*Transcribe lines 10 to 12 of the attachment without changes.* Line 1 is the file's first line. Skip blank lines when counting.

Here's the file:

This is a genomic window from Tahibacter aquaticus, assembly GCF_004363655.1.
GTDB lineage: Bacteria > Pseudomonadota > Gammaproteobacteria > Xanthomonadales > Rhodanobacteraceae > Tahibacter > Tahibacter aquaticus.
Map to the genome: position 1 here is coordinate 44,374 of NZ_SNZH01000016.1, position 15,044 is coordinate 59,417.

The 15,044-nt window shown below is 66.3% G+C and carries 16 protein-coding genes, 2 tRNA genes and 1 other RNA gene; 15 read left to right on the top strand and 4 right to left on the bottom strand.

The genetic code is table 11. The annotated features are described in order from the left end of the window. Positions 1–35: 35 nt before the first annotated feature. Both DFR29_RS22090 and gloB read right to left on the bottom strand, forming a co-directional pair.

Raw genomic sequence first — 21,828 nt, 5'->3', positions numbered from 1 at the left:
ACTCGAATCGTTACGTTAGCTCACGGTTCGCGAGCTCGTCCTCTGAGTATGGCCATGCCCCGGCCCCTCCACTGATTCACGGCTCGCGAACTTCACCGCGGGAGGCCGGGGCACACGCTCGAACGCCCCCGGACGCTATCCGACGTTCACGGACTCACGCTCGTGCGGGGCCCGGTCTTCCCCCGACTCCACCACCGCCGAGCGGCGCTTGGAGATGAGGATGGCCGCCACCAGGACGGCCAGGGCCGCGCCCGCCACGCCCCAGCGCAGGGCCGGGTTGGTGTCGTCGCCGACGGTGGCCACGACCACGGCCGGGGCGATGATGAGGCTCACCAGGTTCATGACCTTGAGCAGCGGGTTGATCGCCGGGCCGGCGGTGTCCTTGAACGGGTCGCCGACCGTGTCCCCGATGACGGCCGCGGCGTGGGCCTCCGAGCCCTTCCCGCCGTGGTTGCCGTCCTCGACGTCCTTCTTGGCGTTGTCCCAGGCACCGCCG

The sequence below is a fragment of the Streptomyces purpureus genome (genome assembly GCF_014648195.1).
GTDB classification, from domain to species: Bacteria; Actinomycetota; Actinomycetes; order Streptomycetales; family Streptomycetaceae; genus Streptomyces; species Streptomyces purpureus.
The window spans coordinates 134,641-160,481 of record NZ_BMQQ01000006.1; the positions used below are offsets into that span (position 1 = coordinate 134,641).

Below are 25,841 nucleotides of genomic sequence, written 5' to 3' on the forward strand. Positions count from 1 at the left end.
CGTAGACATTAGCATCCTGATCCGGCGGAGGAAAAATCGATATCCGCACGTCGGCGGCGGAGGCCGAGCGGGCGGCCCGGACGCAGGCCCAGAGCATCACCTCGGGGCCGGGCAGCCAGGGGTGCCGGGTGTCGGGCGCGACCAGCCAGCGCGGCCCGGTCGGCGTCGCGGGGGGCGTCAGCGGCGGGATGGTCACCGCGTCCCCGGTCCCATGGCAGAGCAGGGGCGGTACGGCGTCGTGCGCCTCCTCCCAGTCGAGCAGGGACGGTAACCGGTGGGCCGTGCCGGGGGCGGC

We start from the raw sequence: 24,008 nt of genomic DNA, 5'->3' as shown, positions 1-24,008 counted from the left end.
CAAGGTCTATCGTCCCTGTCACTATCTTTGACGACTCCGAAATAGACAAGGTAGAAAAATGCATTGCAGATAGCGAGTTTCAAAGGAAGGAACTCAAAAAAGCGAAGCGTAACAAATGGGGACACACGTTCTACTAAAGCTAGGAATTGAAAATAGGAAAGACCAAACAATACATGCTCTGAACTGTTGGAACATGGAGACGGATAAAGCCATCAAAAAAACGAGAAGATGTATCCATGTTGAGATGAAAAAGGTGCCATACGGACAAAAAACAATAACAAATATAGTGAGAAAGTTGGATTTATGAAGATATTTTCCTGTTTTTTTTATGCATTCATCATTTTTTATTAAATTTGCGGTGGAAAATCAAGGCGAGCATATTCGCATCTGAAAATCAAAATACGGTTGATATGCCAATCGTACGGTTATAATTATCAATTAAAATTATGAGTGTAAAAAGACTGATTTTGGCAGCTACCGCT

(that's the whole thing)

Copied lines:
The window spans coordinates 134,641-160,481 of record NZ_BMQQ01000006.1; the positions used below are offsets into that span (position 1 = coordinate 134,641).

Below are 25,841 nucleotides of genomic sequence, written 5' to 3' on the forward strand. Positions count from 1 at the left end.
CGTAGACATTAGCATCCTGATCCGGCGGAGGAAAAATCGATATCCGCACGTCGGCGGCGGAGGCCGAGCGGGCGGCCCGGACGCAGGCCCAGAGCATCACCTCGGGGCCGGGCAGCCAGGGGTGCCGGGTGTCGGGCGCGACCAGCCAGCGCGGCCCGGTCGGCGTCGCGGGGGGCGTCAGCGGCGGGATGGTCACCGCGTCCCCGGTCCCATGGCAGAGCAGGGGCGGTACGGCGTCGTGCGCCTCCTCCCAGTCGAGCAGGGACGGTAACCGGTGGGCCGTGCCGGGGGCGGC